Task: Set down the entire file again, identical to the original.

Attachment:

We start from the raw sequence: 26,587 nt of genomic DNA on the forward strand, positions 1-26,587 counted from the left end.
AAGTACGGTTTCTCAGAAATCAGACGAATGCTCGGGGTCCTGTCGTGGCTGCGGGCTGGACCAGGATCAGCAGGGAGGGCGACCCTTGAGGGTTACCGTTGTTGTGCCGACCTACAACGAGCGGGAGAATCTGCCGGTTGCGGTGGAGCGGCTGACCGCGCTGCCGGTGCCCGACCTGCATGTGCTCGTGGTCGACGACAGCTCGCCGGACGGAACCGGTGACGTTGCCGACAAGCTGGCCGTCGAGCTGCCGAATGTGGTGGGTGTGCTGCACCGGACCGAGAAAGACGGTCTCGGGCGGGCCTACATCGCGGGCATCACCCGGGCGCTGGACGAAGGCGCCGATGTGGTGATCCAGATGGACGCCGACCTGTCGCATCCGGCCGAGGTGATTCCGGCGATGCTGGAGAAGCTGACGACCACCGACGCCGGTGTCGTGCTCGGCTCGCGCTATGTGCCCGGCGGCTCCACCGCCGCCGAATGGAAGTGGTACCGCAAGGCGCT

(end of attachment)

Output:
We start from the raw sequence: 26,587 nt of genomic DNA on the forward strand, positions 1-26,587 counted from the left end.
AAGTACGGTTTCTCAGAAATCAGACGAATGCTCGGGGTCCTGTCGTGGCTGCGGGCTGGACCAGGATCAGCAGGGAGGGCGACCCTTGAGGGTTACCGTTGTTGTGCCGACCTACAACGAGCGGGAGAATCTGCCGGTTGCGGTGGAGCGGCTGACCGCGCTGCCGGTGCCCGACCTGCATGTGCTCGTGGTCGACGACAGCTCGCCGGACGGAACCGGTGACGTTGCCGACAAGCTGGCCGTCGAGCTGCCGAATGTGGTGGGTGTGCTGCACCGGACCGAGAAAGACGGTCTCGGGCGGGCCTACATCGCGGGCATCACCCGGGCGCTGGACGAAGGCGCCGATGTGGTGATCCAGATGGACGCCGACCTGTCGCATCCGGCCGAGGTGATTCCGGCGATGCTGGAGAAGCTGACGACCACCGACGCCGGTGTCGTGCTCGGCTCGCGCTATGTGCCCGGCGGCTCCACCGCCGCCGAATGGAAGTGGTACCGCAAGGCGCT